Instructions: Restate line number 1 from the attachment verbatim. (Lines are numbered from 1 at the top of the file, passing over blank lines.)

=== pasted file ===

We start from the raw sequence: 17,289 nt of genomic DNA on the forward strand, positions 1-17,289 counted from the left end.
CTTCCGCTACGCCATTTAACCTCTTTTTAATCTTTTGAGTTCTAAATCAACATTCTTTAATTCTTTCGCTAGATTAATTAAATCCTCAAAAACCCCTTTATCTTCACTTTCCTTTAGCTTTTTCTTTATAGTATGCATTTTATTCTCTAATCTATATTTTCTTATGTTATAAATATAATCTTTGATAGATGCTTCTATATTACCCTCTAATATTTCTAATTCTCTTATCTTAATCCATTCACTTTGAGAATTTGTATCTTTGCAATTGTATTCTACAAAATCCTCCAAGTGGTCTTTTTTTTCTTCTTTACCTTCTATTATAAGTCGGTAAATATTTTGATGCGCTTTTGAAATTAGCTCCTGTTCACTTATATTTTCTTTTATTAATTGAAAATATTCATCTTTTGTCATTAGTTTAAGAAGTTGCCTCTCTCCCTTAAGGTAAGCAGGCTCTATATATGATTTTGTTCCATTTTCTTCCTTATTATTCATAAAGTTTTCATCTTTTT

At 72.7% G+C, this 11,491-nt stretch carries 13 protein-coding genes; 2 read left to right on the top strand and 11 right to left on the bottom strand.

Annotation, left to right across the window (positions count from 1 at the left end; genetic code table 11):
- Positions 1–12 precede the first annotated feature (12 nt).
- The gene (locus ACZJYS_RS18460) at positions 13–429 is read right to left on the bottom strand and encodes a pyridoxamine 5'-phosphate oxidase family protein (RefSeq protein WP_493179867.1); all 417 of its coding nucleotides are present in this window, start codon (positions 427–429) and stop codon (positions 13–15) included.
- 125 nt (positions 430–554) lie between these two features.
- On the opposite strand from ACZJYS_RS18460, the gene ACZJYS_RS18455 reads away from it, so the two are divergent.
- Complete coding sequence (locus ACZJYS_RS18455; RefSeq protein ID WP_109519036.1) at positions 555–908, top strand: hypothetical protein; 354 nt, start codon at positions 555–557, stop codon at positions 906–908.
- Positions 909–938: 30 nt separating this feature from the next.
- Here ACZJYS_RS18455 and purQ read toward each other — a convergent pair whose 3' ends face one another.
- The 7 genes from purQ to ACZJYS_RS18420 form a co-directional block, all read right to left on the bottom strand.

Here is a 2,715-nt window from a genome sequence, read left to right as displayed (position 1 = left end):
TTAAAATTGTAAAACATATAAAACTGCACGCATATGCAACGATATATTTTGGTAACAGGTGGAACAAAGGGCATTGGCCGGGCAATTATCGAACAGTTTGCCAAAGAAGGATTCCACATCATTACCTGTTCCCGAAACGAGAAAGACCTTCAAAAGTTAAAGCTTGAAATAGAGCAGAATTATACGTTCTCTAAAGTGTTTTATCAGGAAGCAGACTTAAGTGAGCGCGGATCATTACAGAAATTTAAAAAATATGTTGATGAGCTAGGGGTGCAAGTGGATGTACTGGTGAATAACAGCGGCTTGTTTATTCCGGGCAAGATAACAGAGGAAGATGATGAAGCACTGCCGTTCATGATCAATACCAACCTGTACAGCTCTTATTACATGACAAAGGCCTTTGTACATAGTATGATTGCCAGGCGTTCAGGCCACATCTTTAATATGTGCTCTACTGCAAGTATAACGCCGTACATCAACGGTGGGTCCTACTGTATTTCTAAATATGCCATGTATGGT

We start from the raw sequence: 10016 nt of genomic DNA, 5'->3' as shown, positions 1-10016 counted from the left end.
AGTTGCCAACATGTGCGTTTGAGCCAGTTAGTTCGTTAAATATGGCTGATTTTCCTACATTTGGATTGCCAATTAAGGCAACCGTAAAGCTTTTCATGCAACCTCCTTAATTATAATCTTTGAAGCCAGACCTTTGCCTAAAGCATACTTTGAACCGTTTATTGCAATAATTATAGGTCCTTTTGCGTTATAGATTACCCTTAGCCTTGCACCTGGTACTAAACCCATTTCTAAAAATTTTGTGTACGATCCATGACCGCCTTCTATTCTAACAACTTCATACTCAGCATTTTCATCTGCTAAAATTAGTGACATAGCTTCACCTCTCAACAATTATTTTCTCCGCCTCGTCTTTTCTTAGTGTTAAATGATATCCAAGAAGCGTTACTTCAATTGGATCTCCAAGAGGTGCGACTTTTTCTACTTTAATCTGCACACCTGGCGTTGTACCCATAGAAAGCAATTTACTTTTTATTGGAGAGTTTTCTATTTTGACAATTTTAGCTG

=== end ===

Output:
We start from the raw sequence: 17,289 nt of genomic DNA on the forward strand, positions 1-17,289 counted from the left end.